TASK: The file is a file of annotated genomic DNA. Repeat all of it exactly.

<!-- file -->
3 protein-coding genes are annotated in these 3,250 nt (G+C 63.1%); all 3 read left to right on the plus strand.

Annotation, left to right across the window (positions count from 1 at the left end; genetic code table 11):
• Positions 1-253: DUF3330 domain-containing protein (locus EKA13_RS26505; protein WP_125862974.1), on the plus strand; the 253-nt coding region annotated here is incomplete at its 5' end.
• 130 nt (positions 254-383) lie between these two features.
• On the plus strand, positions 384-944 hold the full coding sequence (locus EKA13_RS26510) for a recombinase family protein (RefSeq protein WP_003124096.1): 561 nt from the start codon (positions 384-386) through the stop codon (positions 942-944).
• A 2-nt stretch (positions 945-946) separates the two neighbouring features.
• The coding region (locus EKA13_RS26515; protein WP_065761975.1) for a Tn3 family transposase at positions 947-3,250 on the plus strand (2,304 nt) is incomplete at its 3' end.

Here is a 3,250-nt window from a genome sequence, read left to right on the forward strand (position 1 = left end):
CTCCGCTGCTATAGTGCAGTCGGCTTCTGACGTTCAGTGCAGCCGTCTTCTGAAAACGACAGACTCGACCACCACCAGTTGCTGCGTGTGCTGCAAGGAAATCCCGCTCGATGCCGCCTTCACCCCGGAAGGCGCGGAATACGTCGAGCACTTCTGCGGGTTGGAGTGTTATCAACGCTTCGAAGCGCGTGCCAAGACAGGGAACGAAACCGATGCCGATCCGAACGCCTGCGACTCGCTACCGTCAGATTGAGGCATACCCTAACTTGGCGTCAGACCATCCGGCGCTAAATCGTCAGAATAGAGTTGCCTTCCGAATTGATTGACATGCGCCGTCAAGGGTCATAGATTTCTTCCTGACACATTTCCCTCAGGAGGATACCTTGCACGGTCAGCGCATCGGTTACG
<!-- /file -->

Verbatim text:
3 protein-coding genes are annotated in these 3,250 nt (G+C 63.1%); all 3 read left to right on the plus strand.

Annotation, left to right across the window (positions count from 1 at the left end; genetic code table 11):
• Positions 1-253: DUF3330 domain-containing protein (locus EKA13_RS26505; protein WP_125862974.1), on the plus strand; the 253-nt coding region annotated here is incomplete at its 5' end.
• 130 nt (positions 254-383) lie between these two features.
• On the plus strand, positions 384-944 hold the full coding sequence (locus EKA13_RS26510) for a recombinase family protein (RefSeq protein WP_003124096.1): 561 nt from the start codon (positions 384-386) through the stop codon (positions 942-944).
• A 2-nt stretch (positions 945-946) separates the two neighbouring features.
• The coding region (locus EKA13_RS26515; protein WP_065761975.1) for a Tn3 family transposase at positions 947-3,250 on the plus strand (2,304 nt) is incomplete at its 3' end.

Here is a 3,250-nt window from a genome sequence, read left to right on the forward strand (position 1 = left end):
CTCCGCTGCTATAGTGCAGTCGGCTTCTGACGTTCAGTGCAGCCGTCTTCTGAAAACGACAGACTCGACCACCACCAGTTGCTGCGTGTGCTGCAAGGAAATCCCGCTCGATGCCGCCTTCACCCCGGAAGGCGCGGAATACGTCGAGCACTTCTGCGGGTTGGAGTGTTATCAACGCTTCGAAGCGCGTGCCAAGACAGGGAACGAAACCGATGCCGATCCGAACGCCTGCGACTCGCTACCGTCAGATTGAGGCATACCCTAACTTGGCGTCAGACCATCCGGCGCTAAATCGTCAGAATAGAGTTGCCTTCCGAATTGATTGACATGCGCCGTCAAGGGTCATAGATTTCTTCCTGACACATTTCCCTCAGGAGGATACCTTGCACGGTCAGCGCATCGGTTACG